Reinvent your home with reclaimed materials
Each week, Mansion Global tackles a topic with an elite group of designers from around the world who work on luxury properties. This week we take a look at the design with recycled materials,
From reused brick to refurbished old doors, architectural salvage is a hot trend in interior design. Designers often look for this star piece to add personality to a single room or organize a collection to transform an entire home. These historic elements can blend in with the traditional and avant-garde style and intensify the style in any interior.
“The layering of ‘time’ in the spaces creates rooms that feel seasoned and have a soul,” says Josh Hildreth, owner of Josh Hildreth Interiors in Washington, DC Hildreth advises learning the story behind the objects and allow architectural recovery to lead the way in the creative process. âIt can provide inspiration for other parts of the design that might not have been considered otherwise. “
We turned to a select group of designers for their best advice on finding and mixing vintage and salvaged pieces in residential spaces.
After: Create the right kitchen flow
âOur process for choosing this type of item is to discuss and plan as we develop the aesthetic of the home – if that’s something the customer is looking for. Often times, a vintage or reused item is just the right thing to bring some authenticity or a unique vibe to a project.
âIf you are doing a project in an old house, it can also be a source of unique vintage pieces. We were able to paint and reuse a pair of the home’s original interior doors to create a new built-in closet that is now a beautiful and authentic focal point in the home’s entryway.
âWe like to use vintage pieces in unexpected ways, like an antique dresser turned into a vanity unit. Antique doors, windows, and stained glass are all fun to use as accents or focal points. Let these pieces shine by using them sparingly, so that their uniqueness can truly be appreciated and celebrated.
– Elissa Morgante, co-founder and partner at Morgante Wilson Architects in Evanston, Illinois
Online source recovery
âWe love to incorporate salvaged architectural items such as salvaged doors, tubs, pedestal sinks, flooring and even corrugated glass. We will use salvage both in a practical and ornamental way to add an extra layer to the interior of a house. Rooms steeped in history and character can add warmth, texture, irregularity, and good history to historic homes and new construction. In addition, it is excellent for the environment.
âThe internet is an incredible resource – whether it’s sourcing antique Delft tiles or a historic French marble fireplace mantel – and most sellers have their products online. There you will find precise measurements and photos that will help you visualize the item in context with the rest of the finishes and accessories in your home. We love online auctions like LiveAuctioneers and eBay, local classifieds, and aggregate sites like 1stDibs or Chairish.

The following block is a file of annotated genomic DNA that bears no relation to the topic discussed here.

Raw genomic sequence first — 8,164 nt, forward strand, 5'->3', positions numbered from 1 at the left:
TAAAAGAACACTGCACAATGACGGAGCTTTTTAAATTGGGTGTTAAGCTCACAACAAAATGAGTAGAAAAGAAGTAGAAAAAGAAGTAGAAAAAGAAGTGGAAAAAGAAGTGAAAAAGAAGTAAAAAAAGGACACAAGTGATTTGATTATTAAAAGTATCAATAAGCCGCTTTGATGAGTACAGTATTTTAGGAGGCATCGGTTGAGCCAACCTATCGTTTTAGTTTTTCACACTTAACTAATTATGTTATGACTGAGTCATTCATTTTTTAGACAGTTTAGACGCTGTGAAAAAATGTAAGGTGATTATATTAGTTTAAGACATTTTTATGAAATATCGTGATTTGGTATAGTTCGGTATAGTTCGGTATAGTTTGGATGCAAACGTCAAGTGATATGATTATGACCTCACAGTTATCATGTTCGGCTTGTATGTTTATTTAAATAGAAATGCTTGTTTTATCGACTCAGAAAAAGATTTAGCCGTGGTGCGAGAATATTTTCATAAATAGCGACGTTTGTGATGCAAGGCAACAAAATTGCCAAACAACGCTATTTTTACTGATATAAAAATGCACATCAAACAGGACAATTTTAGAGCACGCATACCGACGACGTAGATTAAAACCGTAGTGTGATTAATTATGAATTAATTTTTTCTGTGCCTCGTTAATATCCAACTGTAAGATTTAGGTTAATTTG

– Keren Richter, co-founder and designer of White Arrow in Brooklyn, New York
After: Design a living room around monumental works of art
Don’t expect perfection
âBefore buying the bulk of the items in a room, find a unique and preferably vintage or antique item and let it inspire other design elements, such as color, texture, and pattern. The rooms are often better for this.
âIf you plan to use salvaged materials, make sure they are appropriate for the context. For example, barn wood from an old farmhouse doesn’t make sense in an urban loft, but materials from an old factory or warehouse would.
âDon’t expect perfection. Part of the charm of using reclaimed materials is their imperfections – you have to be prepared to embrace their character and how that will affect the design. If you want perfectly straight lines and smooth surfaces, you should consider using new materials.
– Josh Hildreth from Josh Hildreth Interiors
After: Opposites attract: Soften the edge of waxed concrete
Treat vintage items like art
âIn designing new spaces, it’s best to first know the new room you want to use, and then design the environment around the room to integrate it seamlessly.
âThere is something to be said for ‘collect as you go’. But unless your style is prone to a natural eclecticism, I generally recommend treating a special vintage object as a work of art, allowing it to inform the room rather than trying to make it work with a beat. visual already established.
âUsing architectural elements recovered in unexpected ways is one of my favorite ways to personalize a space. Consider using reclaimed woods as decorative elements in a large room (although they often need to be hollowed out first due to their dense weight). Another favorite Insta-charm trick is to use reclaimed Chicago bricks, which can be used on floors, fireplaces, and walls. Reclaimed, vintage historic furniture comes first to many minds, but reclaimed architectural materials are the unsung hero of aged charm.
– Cathy Purple Cherry, Director at Purple Cherry Architects in Annapolis, Maryland
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